The other methods you have have other issues if you intend on using seq after calling the function. Since C is pass by value, you are passing the address contained in seq to the routine, which will not change the memory location associated with seq in the last three examples. To change the memory location of seq, you need to pass the address of the pointer into the routine to set the pointer. This is shown in David Cournapeau example.

The issue with the last two cases is that you "freed" the memory, but you are still retaining a pointer to the memory as the value of seq will not be changed and you can use it to access memory you have "freed". This is known a a dangling pointer.

David Cournapeau suggestion of using a function to return the pointer would give you access to the memory you allocated in the function. Otherwise you will need to pass the address of seq into the routine and dereference the value to set it to the allocated space.

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It all depends on what you are trying to do. If possible, it is better to do malloc/free in the same scope, IMO, it makes the code much more readable - memory allocation in C is already hard enough. In your case, you would first malloc, call the function, and free after outside the function. But of course, it is not always possible.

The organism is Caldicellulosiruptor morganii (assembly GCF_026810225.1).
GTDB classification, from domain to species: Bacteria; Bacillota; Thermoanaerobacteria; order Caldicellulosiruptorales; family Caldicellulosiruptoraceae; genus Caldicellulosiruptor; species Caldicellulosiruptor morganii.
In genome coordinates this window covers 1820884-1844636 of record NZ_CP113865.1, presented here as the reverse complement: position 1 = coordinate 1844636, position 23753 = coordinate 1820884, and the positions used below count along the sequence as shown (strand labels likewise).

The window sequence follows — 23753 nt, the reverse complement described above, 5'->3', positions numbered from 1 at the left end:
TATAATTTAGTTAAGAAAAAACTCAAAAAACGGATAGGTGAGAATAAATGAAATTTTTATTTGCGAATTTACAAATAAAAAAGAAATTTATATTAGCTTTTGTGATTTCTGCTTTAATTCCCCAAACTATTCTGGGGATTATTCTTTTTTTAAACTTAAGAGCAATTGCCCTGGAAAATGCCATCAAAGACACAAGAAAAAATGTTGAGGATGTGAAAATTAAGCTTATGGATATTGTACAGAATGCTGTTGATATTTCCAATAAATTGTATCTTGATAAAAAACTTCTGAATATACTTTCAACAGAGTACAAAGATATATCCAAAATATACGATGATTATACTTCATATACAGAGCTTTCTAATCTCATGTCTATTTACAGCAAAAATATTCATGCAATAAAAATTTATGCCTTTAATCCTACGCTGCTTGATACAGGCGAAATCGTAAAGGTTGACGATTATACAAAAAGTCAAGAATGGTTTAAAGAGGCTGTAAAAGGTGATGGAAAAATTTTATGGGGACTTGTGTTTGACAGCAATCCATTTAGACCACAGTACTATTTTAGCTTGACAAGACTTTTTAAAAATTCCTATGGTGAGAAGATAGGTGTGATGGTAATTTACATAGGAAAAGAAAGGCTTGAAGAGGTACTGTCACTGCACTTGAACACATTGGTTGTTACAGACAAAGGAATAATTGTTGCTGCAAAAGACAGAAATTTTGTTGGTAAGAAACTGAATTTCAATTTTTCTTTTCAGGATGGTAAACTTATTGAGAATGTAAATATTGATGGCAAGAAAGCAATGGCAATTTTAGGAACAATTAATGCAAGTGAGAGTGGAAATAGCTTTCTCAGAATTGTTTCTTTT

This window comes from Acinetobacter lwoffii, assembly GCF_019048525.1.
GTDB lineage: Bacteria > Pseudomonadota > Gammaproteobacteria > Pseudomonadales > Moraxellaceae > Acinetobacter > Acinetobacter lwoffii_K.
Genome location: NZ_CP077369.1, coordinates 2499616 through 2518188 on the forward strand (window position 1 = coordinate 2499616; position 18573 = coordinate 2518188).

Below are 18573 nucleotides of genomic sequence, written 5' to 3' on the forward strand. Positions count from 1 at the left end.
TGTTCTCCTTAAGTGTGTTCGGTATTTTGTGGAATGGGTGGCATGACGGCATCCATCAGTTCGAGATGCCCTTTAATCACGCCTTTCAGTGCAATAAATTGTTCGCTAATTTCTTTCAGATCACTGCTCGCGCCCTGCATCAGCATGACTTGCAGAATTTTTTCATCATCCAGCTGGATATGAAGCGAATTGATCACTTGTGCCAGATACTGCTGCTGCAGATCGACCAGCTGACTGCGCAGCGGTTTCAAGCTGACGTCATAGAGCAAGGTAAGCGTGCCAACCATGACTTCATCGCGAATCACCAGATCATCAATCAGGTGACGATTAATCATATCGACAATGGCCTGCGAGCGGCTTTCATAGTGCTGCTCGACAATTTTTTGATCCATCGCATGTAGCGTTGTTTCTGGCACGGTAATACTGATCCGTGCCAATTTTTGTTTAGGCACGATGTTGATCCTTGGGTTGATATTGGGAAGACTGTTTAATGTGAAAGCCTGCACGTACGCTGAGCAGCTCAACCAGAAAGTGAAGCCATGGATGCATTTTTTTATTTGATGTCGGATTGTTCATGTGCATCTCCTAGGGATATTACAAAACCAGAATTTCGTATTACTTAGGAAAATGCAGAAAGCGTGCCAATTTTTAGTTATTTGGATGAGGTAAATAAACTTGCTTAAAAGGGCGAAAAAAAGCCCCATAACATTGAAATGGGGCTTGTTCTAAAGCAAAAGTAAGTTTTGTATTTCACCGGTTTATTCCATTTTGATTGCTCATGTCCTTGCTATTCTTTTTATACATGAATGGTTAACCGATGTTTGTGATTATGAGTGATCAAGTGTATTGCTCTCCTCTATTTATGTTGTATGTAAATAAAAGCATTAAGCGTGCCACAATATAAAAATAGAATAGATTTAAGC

Some of your solutions will not work: the second one, for example, will not do what you want, because when you call the function, the pointer is copied:

char *p;
function(p);

void function(char *q) {
    // q is a copy of p, so when q is set by malloc, it will not be reflected in p
    q = malloc(100);
}

Generally, you should do as the fopen functions: you return a pointer:

char* p function() {
    char* ret;
    ret = malloc(100);
    return ret;
}

char *p = function();

Or you could use a pointer to a pointer:

char *p;
function(&p);

void function(char **q) {
    // q is a copy of &p, so when *q is set by malloc, it is the same memory location as &p
    *q = malloc(100);
}

I think the first one is much better, though, in general.

Also, concerning your style: sizeof(char) is useless, it is always equal to 1 by definition, whatever compiler/platform you are using, and casting the malloc is useless and actually dangerous (because it hides missing header inclusion where malloc is declared). It is only useful if you use malloc in C++ (where the cast is mandatory).

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I think these are differences in scope

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To cast some light on the situation, consider this rewriting:

char *seq=(char *)malloc(100*sizeof(char));
void exam(char *var){
    // using 'var'
}
//--
char *seq;
void exam(char *var){
    var=(char *)malloc(100*sizeof(char));
    // using 'var'
}
//--
char *seq=(char *)malloc(10*sizeof(char));
void exam(char *var){
    char *change=(char *)malloc(100*sizeof(char));
    free(var);
    var=change;
    // using 'var'
}
//--
char *seq=(char *)malloc(100*sizeof(char));
void exam(char *var){
    free(var);
    var=(char *)malloc(100*sizeof(char));
    //using 'var'
}

When you call

exam(seq);

the above versions are identical to your original.